That relationship between teacher and student is what creates meaningful learning experiences. But technology, used correctly, can lend a helping hand, especially while learning remotely.
Here are three tips to create meaningful learning experiences with technology.
Not all technology is created equal
The first tip is to understand that technology can provide different levels of value or meaning depending on how you use it. During Amy Mayer’s session on providing feedback with Google tools, she highlighted the importance of using EdTech purposefully.
For example, when providing students with digital feedback, Amy has a choice. She can use technology to type a comment on the student's paper.
But the problem with that is she’s just replacing one process that wasn’t really working (handwritten comments that were often ignored by students) with the same process, just in digital form. Instead, she prefers using technology to enhance the feedback.
Through voice notes, Amy can connect with students on a more personal, direct level – especially when they’re not in the classroom.
When selecting and using tools, it’s important to question what value they’re adding to your instruction and to the students’ overall learning experience. We think Erica Mark’s suggestion on using the SAMR model to help guide teachers in their use of technology, both in and the classroom, is a great place to get started.
Teach students, not content
The second tip to create meaningful learning with technology is to go back to your original goal as a teacher.
During her session on ‘The Four F’s of Distance Learning’, Tinashe Blanchet highlighted that a teacher’s role is more than simply being a context expert: “We teach students, not content.
” Or as our writing keynote Shaelynn Farnsworth put it, “Teach the writer, not the writing”.
Through these messages, attendees were reminded that it’s not what they’re teaching that matters most or even what tools they’re using for instruction. What matters is the individual students, each of whom are on their own learning journeys. What’s more, this refocus on the student can help you determine what tools you need to better support your students’ learning.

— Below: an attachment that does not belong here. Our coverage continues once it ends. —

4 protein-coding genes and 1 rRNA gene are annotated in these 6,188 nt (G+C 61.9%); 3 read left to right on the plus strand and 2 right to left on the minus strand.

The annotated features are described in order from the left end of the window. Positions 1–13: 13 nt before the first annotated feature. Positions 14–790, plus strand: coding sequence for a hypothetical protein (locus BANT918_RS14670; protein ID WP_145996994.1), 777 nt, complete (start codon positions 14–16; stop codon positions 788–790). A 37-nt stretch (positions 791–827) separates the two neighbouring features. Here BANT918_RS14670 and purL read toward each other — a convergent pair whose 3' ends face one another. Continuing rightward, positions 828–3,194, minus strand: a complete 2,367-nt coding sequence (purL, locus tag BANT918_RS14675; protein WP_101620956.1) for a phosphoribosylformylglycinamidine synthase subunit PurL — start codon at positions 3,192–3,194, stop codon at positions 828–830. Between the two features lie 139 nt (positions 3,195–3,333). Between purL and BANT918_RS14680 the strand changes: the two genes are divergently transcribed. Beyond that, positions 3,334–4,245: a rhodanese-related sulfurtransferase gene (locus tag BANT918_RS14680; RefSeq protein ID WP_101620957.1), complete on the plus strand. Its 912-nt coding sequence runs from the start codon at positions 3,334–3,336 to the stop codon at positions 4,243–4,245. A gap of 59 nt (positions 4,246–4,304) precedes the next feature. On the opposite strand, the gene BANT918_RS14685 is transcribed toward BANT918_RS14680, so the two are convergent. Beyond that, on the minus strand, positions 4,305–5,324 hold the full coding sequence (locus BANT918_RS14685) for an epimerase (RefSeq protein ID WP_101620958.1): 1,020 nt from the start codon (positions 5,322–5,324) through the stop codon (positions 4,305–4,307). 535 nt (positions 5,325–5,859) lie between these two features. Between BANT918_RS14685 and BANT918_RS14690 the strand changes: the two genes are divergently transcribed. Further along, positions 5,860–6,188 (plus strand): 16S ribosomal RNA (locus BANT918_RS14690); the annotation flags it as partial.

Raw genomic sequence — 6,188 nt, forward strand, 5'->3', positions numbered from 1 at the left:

This was demonstrated by Jim Monti, Director of Educational Reform, Compliance and Technology at West Warwick Public Schools (RI), who shared his district’s experience with technology.
He showcased how his district changed the way they approached reading assessment and intervention by thinking of their students as readers, not numbers.
Due to this mind shift, they were able to find the right technology to support them in their commitment to help struggling readers reach their full potential.
Make learning authentic
The final tip is to make sure that the learning is authentic. If you use technology to create authentic experiences, you can provide students with meaning and greater purpose for their work.
Tinashe summed it up nicely when asked how to keep kids accountable during this time of remote learning, “We need to shift our focus away from accountability to authentic learning”, even when we're back to “normal”. Learning shouldn’t be about checking the boxes. It should be about helping students prepare for challenges and opportunities they’ll find in the real world.
Jose Vilson explored the techniques he uses to teach authentically during his keynote on creating equity in the math classroom, highlighting the difference between schooling and an education.
For Jose, math frameworks can help teach students about so much more than just math. By understanding his students and providing context to his teaching, Jose is able to create relevance for students, help them engage more meaningfully in what they’re learning, and create an environment where they can explore and grow.
With most teachers and students already back to school, we know that your own development and progress as an educator doesn’t stop at the end of Summer! So we want to leave you with another quote from Vicki Davis, “Innovate a turtle and level up everyday!”
Let us know some of the ways you’re using technology to create meaningful learning experiences for your students this year by leaving us a comment below.